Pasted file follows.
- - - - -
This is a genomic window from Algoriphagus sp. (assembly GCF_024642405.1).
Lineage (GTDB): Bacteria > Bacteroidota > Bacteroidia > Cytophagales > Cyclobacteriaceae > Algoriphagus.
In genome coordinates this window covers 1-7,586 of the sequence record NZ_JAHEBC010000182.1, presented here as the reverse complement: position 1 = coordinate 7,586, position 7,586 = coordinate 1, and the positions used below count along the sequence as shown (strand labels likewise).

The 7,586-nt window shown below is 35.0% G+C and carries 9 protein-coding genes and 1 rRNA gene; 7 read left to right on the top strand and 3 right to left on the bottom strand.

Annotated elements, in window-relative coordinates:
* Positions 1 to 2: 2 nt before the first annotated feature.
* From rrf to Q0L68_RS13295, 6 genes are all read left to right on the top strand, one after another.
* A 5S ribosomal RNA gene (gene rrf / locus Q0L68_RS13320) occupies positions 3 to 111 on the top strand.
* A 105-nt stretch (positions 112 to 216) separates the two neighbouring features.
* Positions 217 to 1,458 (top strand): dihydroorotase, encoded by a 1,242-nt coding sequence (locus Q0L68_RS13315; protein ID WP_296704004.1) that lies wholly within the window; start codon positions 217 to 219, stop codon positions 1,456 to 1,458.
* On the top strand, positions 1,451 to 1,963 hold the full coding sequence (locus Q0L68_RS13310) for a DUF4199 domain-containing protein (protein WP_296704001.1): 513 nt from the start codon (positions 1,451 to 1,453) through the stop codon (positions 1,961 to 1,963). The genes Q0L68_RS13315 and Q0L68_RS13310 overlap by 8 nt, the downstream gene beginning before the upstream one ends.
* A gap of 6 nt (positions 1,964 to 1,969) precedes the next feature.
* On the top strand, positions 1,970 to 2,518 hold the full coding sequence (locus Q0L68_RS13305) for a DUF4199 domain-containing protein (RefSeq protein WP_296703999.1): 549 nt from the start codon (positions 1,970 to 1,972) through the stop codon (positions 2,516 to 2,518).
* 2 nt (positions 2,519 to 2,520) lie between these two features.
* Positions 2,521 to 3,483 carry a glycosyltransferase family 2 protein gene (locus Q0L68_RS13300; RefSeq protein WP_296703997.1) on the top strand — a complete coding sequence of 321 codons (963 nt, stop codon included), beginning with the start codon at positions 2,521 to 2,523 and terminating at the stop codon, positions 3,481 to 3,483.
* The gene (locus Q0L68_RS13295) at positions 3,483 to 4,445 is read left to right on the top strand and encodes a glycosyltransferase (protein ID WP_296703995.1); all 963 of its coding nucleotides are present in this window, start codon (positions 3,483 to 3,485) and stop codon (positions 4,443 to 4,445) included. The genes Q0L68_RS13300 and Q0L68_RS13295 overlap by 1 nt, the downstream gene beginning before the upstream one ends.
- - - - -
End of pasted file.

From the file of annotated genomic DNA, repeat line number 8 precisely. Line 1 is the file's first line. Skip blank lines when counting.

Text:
* A 5S ribosomal RNA gene (gene rrf / locus Q0L68_RS13320) occupies positions 3 to 111 on the top strand.